A Collaboration with the University of Pittsburgh
advertisement

UN: Ukraine tensions continue to flare despite recent decrease in civilian deaths

[JURIST] Last month marked a welcome trend in the Ukrainian conflict, with civilian deaths decreasing for the first time in three years, according to a report [text, PDF] released Tuesday by the UN Office of the High Commissioner for Human Rights (OHCHR) [official website]. The report attributes the reduced violence to the "harvest ceasefire," which began in late June, while cautioning [press release] that "the ceasefire never fully took hold, with hostilities suddenly flaring and then easing." In addition to updated statistics related to the conflict, which has claimed at least 2,803 lives to date, the report includes new allegations that some conflict-related detainees may be facing ill treatment, solitary confinement, and torture. The OHCHR says that one development compounding their concerns about the ongoing conflict is the detention of business people by governments on both sides of the conflict, on charges of financing terrorism, stemming from payments made as "taxes" to armed groups who control the area.

Russia and Ukraine have been in conflict since the annexation of Crimea [JURIST backgrounder] in March 2014. In July Amnesty International and Human Rights released the 56-page report detailing how Ukrainian government officials and Russia-backed separatists in Ukraine have subjected citizens to [JURIST report] "prolonged, arbitrary detention," torture, or other forms of inhumane treatment, including refusing necessary medical attention. In July the Security Service of Ukraine accused [JURIST report] a cyber attack on Russia and the Kremlin. The SBU stated that the hackers behind the attack are the same as those who conducted an attack on the Ukrainian power grid in December 2016. In May an Austrian man was extradited from Poland to Austria to face war crimes charges [JURIST report] for allegedly killing civilians and surrendering troops while fighting for the Ukrainian army. A Ukrainian official said last January that the nation plans to sue Russia [JURIST report] in the International Court of Justice on claims of financing terrorism. In March 2015 the EU committed to stand by its policy of refusing to recognize Crimea's annexation [JURIST report].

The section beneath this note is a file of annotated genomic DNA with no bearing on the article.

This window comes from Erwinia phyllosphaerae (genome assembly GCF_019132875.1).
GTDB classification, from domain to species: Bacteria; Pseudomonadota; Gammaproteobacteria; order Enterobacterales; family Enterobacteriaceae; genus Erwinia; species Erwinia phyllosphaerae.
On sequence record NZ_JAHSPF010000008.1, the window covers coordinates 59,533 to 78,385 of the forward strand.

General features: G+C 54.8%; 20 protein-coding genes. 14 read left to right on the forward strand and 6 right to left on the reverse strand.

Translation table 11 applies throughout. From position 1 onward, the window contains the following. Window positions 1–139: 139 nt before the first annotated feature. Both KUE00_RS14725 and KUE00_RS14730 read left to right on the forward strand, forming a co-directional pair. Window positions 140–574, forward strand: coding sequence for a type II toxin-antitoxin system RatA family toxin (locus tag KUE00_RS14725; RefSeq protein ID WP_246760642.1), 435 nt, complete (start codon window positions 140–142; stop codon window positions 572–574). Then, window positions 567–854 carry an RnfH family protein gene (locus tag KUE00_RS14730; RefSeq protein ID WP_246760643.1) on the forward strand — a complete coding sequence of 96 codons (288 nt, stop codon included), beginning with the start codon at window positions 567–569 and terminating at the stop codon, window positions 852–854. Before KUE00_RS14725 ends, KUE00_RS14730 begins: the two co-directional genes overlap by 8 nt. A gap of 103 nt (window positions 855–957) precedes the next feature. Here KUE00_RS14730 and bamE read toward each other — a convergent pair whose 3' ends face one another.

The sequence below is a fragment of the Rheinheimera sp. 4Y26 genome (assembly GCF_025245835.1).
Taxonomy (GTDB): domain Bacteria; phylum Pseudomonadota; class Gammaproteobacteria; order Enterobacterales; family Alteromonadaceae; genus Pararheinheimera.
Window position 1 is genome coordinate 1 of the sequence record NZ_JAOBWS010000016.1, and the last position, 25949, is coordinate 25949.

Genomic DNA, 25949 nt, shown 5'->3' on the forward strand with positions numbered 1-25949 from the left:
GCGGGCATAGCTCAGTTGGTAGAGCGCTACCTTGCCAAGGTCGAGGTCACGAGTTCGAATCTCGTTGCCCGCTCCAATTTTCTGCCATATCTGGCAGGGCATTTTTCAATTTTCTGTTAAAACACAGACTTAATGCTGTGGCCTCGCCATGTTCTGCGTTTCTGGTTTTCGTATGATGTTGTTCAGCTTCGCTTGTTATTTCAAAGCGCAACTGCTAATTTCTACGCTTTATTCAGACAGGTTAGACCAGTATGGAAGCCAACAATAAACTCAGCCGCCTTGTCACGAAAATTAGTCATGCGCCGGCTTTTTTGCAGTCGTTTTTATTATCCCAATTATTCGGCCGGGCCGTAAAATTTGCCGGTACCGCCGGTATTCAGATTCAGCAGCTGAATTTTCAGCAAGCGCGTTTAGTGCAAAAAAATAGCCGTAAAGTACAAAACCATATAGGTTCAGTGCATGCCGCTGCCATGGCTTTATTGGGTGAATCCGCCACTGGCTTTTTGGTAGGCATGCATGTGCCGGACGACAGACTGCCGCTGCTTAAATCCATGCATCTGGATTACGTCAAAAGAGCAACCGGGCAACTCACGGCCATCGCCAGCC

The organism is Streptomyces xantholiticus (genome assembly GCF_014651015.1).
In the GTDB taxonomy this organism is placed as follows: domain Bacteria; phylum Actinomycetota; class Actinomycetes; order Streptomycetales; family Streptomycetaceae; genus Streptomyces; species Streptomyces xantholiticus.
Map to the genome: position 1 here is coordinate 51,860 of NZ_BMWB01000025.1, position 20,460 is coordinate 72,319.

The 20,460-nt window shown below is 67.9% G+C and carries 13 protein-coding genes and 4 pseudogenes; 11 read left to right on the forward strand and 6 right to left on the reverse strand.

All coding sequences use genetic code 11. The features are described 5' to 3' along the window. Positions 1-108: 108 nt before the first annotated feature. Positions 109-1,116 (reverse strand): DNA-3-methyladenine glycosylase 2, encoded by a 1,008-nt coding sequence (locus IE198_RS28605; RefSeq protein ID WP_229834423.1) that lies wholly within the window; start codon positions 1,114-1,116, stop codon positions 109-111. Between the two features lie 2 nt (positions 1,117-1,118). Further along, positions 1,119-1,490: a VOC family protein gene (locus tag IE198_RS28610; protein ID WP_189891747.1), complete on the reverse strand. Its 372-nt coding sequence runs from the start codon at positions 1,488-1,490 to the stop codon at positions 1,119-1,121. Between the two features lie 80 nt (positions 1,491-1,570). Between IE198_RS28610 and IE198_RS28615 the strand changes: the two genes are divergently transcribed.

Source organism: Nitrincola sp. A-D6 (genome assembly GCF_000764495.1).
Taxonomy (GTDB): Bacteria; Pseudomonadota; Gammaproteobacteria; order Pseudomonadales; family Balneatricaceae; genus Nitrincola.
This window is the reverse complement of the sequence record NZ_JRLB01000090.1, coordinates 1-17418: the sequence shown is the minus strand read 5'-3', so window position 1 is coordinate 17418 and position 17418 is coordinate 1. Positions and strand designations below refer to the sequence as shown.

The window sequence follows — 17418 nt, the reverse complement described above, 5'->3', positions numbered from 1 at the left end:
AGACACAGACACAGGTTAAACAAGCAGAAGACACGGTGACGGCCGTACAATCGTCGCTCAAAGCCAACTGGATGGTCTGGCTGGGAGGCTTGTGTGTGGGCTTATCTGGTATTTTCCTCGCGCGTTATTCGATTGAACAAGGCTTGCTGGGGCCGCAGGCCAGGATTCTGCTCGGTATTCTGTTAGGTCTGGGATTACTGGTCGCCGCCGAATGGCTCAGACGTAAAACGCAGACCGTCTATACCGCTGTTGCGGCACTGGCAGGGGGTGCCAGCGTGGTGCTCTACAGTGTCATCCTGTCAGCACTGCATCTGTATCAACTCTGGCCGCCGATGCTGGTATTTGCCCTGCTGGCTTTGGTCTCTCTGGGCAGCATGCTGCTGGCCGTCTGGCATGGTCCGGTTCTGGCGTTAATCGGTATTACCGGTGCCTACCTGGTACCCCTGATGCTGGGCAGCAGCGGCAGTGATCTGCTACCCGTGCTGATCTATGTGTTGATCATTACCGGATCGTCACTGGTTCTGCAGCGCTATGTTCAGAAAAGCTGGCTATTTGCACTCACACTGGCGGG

About Paper Chase

Paper Chase is JURIST's real-time legal news service, powered by a team of 30 law student reporters and editors led by law professor Bernard Hibbitts at the University of Pittsburgh School of Law. As an educational service, Paper Chase is dedicated to presenting important legal news and materials rapidly, objectively and intelligibly in an accessible format.

© Copyright JURIST Legal News and Research Services, Inc., 2013.